Interrogating fundamental cognitive abilities:
The GMAT may appear to be a Maths and English test, but it's not really. The test poses questions within these domains in order to probe more fundamental abilities, notably Pattern Recognition and Analytical Reasoning.
It applies pressure:
None of the questions are impossibly difficult – given sufficient time all can ultimately be resolved. But the time pressure exerted by GMAT is a design feature, deliberately intended to exert stress on candidates. An easy way to readily pick up some extra points is to exercise rigorous timing discipline. You cannot get a good score if you miss or rush the last few questions. So, divide the test into quadrants so that you can check progress/modify your speed at the 20 minute/10 question, 40 minute/20 question and 60 minute/30 question waypoints.
It finds your weakness:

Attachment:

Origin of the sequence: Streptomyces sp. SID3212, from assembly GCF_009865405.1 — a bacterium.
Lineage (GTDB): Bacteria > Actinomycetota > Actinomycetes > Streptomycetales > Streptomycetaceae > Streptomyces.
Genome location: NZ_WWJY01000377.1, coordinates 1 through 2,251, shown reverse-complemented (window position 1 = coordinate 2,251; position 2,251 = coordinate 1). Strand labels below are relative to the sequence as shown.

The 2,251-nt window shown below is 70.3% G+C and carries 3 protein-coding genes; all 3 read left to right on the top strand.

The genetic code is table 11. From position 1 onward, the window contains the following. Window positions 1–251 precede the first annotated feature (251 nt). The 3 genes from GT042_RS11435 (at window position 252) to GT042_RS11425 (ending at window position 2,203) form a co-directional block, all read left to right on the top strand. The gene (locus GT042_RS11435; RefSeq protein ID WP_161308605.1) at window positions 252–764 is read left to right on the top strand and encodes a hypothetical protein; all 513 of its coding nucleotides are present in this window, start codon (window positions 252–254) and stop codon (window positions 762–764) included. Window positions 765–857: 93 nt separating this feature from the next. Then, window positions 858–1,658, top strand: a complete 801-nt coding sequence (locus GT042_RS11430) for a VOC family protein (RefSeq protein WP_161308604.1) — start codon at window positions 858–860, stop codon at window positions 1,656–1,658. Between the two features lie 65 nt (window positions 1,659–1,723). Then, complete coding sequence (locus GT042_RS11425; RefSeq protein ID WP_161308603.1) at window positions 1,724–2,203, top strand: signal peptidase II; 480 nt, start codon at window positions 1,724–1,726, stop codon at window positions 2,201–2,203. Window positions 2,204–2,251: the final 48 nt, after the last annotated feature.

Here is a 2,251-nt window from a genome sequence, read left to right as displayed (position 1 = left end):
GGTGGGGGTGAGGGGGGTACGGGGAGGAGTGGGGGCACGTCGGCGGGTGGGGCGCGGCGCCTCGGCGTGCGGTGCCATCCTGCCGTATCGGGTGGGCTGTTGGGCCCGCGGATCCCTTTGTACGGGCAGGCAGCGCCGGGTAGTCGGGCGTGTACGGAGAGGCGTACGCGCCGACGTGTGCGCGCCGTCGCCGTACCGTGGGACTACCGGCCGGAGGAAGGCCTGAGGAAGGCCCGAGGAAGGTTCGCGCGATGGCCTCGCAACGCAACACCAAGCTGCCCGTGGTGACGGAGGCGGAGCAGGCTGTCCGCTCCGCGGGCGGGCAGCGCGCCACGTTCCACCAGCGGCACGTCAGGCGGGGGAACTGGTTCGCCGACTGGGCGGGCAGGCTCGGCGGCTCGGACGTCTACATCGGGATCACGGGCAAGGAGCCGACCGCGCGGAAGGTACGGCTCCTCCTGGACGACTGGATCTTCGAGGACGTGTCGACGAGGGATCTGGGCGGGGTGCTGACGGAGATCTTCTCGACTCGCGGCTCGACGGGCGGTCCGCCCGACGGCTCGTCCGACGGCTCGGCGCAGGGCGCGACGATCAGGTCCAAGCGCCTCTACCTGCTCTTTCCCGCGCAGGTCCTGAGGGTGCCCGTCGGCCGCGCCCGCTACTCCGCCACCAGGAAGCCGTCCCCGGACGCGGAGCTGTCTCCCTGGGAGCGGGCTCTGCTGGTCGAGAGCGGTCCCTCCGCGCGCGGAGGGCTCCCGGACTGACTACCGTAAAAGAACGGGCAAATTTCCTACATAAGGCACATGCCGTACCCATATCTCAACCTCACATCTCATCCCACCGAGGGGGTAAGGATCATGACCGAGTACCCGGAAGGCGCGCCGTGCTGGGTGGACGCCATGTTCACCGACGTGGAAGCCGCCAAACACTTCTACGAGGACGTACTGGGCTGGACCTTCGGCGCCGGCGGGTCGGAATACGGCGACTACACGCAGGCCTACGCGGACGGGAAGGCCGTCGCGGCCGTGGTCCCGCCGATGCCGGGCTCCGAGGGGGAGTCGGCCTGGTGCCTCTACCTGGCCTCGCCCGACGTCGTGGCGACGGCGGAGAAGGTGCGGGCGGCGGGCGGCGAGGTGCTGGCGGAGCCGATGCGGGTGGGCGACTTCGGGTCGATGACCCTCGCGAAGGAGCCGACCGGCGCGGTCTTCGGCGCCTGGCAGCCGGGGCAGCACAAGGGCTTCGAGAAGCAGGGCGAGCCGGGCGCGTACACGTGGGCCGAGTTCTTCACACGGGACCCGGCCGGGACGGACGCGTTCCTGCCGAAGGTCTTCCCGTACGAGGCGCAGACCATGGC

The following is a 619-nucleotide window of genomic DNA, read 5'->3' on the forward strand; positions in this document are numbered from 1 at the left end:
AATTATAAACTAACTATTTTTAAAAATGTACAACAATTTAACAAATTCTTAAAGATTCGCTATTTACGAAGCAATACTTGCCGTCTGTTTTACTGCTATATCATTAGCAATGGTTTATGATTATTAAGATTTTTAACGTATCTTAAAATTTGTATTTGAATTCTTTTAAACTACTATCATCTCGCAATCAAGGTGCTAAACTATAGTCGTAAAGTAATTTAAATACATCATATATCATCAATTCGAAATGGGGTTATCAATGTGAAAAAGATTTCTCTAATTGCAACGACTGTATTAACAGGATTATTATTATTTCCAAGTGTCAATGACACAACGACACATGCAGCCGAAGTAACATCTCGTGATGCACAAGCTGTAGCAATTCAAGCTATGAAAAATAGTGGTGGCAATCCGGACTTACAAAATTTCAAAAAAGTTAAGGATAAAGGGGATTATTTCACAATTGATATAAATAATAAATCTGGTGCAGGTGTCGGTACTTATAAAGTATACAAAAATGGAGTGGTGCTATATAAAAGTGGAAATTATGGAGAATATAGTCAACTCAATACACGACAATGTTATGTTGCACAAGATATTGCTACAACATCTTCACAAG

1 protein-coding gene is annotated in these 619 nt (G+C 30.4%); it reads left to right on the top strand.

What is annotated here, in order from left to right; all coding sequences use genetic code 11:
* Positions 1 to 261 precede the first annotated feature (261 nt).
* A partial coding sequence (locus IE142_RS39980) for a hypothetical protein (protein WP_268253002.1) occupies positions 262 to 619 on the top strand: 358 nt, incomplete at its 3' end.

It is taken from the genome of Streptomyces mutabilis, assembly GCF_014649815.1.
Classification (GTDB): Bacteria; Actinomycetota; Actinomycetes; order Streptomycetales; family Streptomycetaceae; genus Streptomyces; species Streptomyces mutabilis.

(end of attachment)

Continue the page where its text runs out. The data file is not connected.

GMAT has been around for decades, and the question-masters know intimately every cognitive weakness and reasoning defect to which candidates are prone. Diligent practice reveals that GMAT's range of ploys, while devious, are necessarily limited.
It punishes carelessness:
Carelessness is a killer, no matter how smart the candidate. So, the last step for every problem: look back and read the question one more time, to ensure that you answered the question as stated, and did not drift off-target.
No more than at 10th grade Maths and a similar proficiency in English is required. But the questions that GMAT asks are much more sophisticated than 10th grade.
What aspect of the syllabus is being tested ? What are the typical pitfalls ? Is there a more agile, non-obvious approach? What must be true but has not been stated ?
Don't waste time on elaborate computations – if your scratch paper is covered with numbers, you're doing it wrong – your ability to emulate a $5 calculator is not what GMAT is testing.
Is crucial. There is no credit for "almost right". Practice will allow you to gauge your maximum speed, which is when you are surfing just on the safe side of an "accuracy catastrophe".